World Health Organization. "Standards for Maternal and Neonatal Care: Prevention and management of sexually transmitted and reproductive tract infections." http://www.who.int/reproductivehealth/publications/maternal_perinatal_health/prevention_mngt_stis.pdf, p.1. Accessed 25 Nov 2011.

 

 

This script was reviewed for accuracy and approved by Becky Kuhn, M.D. on December 5, 2011.

 

Copyright 2011 Global Lifeworks. All rights reserved.

 

 



[1] United States Centers for Disease Control and Prevention, "STD Trends in the United States: 2010 National Data for Gonorrhea, Chlamydia, and Syphilis," http://www.cdc.gov/std/stats10/trends.htm. Accessed 27 Nov 2011.

[2] United States Preventive Services Task Force. "Screening for syphilis infection in pregnancy: U.S. Preventive Services Task Force reaffirmation recommendation statement." Ann Intern Med. 2009 May 19;150(10):705-9.

[3] United States Centers for Disease Control and Prevention, "STDs & Pregnancy - CDC Fact Sheet," http://www.cdc.gov/std/pregnancy/STDFact-Pregnancy.htm. Accessed 25 Nov 2011.

[4] Sarah Hawkes, Ph.D., et al. "Effectiveness of interventions to improve screening for syphilis in pregnancy: a systematic review and meta-analysis." The Lancet Infectious Diseases, Volume 11, Issue 9, Pages 684 - 691, September 2011. doi:10.1016/S1473-3099(11)70104-9

[5] World Health Organization, "Standards for Maternal and Neonatal Care: Prevention and management of sexually transmitted and reproductive tract infections," http://www.who.int/reproductivehealth/publications/maternal_perinatal_health/prevention_mngt_stis.pdf, p.1. Accessed 25 Nov 2011.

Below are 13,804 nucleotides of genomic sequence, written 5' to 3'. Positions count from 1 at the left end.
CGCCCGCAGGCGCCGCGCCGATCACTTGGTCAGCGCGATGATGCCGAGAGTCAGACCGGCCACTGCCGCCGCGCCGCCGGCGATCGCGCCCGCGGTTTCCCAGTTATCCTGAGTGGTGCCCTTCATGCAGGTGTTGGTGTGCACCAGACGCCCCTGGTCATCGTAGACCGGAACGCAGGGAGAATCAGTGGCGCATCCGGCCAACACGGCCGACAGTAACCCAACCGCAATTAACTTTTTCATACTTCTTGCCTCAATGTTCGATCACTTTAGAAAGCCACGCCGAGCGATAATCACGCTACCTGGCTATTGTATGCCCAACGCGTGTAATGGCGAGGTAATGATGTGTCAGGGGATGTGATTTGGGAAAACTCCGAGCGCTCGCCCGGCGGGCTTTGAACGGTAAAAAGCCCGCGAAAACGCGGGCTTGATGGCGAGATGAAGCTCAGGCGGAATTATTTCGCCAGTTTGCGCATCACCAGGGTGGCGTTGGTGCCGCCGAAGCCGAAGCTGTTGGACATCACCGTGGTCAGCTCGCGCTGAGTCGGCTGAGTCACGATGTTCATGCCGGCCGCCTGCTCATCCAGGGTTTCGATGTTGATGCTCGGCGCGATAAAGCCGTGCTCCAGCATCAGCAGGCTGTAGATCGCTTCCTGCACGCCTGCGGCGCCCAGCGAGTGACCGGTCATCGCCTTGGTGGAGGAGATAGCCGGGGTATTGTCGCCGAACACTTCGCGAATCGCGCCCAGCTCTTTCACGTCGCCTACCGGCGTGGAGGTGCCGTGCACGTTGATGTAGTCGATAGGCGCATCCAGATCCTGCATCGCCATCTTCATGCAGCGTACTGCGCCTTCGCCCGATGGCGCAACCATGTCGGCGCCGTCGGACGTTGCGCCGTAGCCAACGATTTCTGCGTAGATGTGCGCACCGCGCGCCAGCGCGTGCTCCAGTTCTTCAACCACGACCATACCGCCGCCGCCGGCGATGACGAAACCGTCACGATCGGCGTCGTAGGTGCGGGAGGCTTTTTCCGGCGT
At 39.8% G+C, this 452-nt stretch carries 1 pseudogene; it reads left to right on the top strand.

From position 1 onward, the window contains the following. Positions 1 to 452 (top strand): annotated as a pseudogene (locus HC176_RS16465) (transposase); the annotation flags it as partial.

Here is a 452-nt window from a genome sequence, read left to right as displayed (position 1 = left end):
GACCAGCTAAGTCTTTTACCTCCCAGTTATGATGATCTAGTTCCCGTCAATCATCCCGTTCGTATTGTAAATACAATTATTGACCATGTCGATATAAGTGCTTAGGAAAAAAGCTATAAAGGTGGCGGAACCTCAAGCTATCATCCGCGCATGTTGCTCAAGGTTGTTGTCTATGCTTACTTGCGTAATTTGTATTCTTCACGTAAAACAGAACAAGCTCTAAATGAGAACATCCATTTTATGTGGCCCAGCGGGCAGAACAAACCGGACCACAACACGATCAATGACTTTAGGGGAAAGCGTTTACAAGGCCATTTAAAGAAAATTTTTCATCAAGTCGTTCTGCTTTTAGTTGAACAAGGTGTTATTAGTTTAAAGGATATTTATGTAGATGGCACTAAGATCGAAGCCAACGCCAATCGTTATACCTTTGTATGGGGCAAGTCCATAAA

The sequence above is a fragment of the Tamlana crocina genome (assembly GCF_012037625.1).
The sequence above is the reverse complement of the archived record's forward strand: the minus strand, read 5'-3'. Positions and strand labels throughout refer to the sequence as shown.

[6] Kent, Molly E., and Frank Romanelli, "Reexamining Syphilis: An Update on Epidemiology, Clinical Manifestations, and Management," Annals of Pharmacotherapy 2008;42:226-36. doi: 10.1345/aph.1K086

[7] United States Centers for Disease Control and Prevention, "Syphilis - CDC Fact Sheet," http://www.cdc.gov/std/syphilis/stdfact-syphilis.htm. Accessed 5 December 2011.

[8] Kent and Romanelli, 226-36.

[9] Kent and Romanelli, 226-36.

[10] Kent and Romanelli, 226-36.

[11] Kent and Romanelli, 226-36.

[12] AVERT.org, "Syphilis," http://www.avert.org/syphilis.htm. Accessed 26 Nov 2011.

[13] Kent and Romanelli, 226-36.

[14] Kent and Romanelli, 226-36.

[15] Kent and Romanelli, 226-36.

[16] Kent and Romanelli, 226-36.

[17] Kent and Romanelli, 226-36.

[18] AIDSmeds.com, "Syphilis and Neurosyphilis," http://www.aidsmeds.com/articles/Syphilis_6724.shtml. Accessed 5 December 2011.

[19] Wilcox, Ronald D, "The challenge of neurosyphilis in HIV," HIV Clinician, Summer 2009, Vol. 21, No. 3, 1, 5-6. http://www.deltaaetc.org/hcarticles/articles%20as%20pdf/summer%2009%20articles%20as%20pdf/neurosyphilis%20in%20HIV.pdf Acessed 4 December 2011.

[20] United States Preventive Services Task Force. "Screening for syphilis infection in pregnancy: U.S. Preventive Services Task Force reaffirmation recommendation statement." Ann Intern Med. 2009 May 19;150(10):705-9.

[21] United States Centers for Disease Control and Prevention, "STDs & Pregnancy - CDC Fact Sheet," http://www.cdc.gov/std/pregnancy/STDFact-Pregnancy.htm. Accessed 25 Nov 2011.

[22] United States Centers for Disease Control and Prevention, "Sexually Transmitted Diseases Treatment Guidelines, 2010: Special Populations," http://www.cdc.gov/std/treatment/2010/specialpops.htm. Accessed 28 Nov 2011.

[23] Hawkes, 684 - 691.

[24] World Health Organization, "Standards for Maternal and Neonatal Care: Prevention and management of sexually transmitted and reproductive tract infections," http://www.who.int/reproductivehealth/publications/maternal_perinatal_health/prevention_mngt_stis.pdf, p.1. Accessed 25 Nov 2011.

[25] Hawkes, 684 - 691.

[26] Hawkes, 684 - 691.

[27] WebMD.com. "Syphilis." http://www.webmd.com/sexual-conditions/guide/syphilis. Accessed 25 Nov 2011.